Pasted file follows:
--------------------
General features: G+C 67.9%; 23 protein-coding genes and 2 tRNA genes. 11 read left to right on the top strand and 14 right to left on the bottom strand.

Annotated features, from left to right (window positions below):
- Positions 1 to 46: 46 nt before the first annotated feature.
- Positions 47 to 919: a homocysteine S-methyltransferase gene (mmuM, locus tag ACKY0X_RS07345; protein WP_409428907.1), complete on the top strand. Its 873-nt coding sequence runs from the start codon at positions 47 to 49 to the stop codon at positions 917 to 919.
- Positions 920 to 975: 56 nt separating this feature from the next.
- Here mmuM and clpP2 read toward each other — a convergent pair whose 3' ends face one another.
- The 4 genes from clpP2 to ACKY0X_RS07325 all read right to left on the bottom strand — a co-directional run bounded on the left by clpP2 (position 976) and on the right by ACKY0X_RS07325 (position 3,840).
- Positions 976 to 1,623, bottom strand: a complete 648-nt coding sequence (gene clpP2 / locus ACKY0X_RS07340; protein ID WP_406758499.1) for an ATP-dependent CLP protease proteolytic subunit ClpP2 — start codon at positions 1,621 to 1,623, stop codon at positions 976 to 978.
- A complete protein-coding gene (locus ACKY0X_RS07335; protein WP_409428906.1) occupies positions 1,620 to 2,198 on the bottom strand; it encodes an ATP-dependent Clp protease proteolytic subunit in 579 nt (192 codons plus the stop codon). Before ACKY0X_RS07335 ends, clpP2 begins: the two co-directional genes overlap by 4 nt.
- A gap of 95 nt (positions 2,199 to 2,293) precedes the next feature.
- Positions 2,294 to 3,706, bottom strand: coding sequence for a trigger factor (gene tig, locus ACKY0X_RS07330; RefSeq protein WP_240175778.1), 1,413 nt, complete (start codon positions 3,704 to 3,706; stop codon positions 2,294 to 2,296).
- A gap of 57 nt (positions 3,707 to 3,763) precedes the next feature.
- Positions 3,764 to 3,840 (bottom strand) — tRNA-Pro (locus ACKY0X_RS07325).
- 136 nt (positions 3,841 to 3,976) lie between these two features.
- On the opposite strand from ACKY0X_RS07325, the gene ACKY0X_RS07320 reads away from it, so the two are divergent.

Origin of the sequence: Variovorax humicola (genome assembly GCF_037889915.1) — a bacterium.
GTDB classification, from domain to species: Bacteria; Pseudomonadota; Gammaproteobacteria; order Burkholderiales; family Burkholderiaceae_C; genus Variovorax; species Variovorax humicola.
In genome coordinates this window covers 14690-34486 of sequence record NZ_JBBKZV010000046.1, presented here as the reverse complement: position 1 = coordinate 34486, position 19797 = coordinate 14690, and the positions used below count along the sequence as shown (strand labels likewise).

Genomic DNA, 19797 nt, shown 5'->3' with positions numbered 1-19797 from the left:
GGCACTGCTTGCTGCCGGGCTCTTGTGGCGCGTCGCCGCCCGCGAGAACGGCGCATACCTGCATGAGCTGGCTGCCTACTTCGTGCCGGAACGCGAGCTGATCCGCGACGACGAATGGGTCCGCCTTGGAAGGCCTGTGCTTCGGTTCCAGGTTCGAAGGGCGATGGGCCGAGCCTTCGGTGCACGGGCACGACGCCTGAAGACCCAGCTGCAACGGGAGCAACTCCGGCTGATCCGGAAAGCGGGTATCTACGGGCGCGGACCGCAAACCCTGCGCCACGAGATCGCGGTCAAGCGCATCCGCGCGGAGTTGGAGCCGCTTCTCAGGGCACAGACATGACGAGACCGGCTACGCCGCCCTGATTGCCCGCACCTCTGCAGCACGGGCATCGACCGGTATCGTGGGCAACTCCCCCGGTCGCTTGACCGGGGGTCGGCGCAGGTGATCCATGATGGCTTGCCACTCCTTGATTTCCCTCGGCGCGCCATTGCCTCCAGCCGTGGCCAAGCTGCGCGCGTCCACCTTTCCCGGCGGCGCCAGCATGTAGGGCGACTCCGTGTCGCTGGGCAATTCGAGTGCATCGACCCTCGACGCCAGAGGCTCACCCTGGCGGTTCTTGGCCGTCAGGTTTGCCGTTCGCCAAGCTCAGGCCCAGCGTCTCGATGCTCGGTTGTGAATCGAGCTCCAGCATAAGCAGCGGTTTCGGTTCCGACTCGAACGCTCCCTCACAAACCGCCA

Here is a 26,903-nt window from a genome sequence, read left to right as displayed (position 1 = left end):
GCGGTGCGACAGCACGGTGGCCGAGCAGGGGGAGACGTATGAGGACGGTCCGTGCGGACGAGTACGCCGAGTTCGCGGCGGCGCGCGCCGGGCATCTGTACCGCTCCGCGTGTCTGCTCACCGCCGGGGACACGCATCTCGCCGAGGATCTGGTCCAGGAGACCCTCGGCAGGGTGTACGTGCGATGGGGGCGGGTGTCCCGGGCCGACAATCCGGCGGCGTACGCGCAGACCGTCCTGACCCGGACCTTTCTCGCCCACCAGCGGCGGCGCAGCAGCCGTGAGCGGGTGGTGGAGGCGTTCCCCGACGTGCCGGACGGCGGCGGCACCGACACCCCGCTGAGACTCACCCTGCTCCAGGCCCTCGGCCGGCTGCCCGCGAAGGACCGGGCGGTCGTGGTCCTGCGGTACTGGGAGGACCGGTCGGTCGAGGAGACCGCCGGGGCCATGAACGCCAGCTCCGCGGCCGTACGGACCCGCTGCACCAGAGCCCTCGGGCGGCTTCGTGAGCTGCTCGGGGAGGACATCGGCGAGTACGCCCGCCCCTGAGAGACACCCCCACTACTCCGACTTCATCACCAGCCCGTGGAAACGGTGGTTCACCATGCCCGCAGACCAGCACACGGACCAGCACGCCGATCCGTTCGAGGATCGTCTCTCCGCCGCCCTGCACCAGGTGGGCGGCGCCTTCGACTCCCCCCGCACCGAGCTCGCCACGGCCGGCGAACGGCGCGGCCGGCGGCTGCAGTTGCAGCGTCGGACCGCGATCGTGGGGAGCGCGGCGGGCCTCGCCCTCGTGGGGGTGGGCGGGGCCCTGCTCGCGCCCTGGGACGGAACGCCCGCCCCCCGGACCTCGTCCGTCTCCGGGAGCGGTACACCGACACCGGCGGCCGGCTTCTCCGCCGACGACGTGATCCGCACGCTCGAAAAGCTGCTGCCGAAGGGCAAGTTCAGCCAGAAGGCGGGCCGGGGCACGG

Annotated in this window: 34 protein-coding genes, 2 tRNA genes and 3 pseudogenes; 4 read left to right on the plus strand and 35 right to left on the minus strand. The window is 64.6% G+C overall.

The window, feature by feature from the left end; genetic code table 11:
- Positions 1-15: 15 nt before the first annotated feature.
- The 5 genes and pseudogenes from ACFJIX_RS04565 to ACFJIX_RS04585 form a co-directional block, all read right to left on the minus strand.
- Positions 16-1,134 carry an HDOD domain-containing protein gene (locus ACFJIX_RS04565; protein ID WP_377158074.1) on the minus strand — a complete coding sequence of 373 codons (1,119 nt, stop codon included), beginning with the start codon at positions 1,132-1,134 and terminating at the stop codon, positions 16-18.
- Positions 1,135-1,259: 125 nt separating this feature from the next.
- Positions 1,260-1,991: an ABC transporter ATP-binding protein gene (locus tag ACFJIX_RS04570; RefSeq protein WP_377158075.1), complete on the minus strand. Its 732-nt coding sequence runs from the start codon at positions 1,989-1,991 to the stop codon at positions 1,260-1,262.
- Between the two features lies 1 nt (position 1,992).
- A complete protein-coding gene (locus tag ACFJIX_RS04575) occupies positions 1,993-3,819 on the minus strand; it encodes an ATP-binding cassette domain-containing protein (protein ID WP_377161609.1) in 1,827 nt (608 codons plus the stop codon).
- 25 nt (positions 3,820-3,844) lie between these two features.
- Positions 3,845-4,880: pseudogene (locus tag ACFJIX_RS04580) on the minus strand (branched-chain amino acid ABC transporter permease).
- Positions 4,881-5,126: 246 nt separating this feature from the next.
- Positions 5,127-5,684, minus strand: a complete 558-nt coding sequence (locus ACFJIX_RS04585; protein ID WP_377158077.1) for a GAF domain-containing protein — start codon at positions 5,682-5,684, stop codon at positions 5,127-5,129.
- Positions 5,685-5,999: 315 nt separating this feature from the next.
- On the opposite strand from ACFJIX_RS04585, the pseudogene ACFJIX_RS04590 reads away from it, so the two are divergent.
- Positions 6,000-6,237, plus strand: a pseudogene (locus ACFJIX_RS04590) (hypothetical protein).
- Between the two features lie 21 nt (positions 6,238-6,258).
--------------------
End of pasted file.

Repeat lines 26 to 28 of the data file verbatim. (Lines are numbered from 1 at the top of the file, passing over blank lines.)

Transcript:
- The 5 genes and pseudogenes from ACFJIX_RS04565 to ACFJIX_RS04585 form a co-directional block, all read right to left on the minus strand.
- Positions 16-1,134 carry an HDOD domain-containing protein gene (locus ACFJIX_RS04565; protein ID WP_377158074.1) on the minus strand — a complete coding sequence of 373 codons (1,119 nt, stop codon included), beginning with the start codon at positions 1,132-1,134 and terminating at the stop codon, positions 16-18.
- Positions 1,135-1,259: 125 nt separating this feature from the next.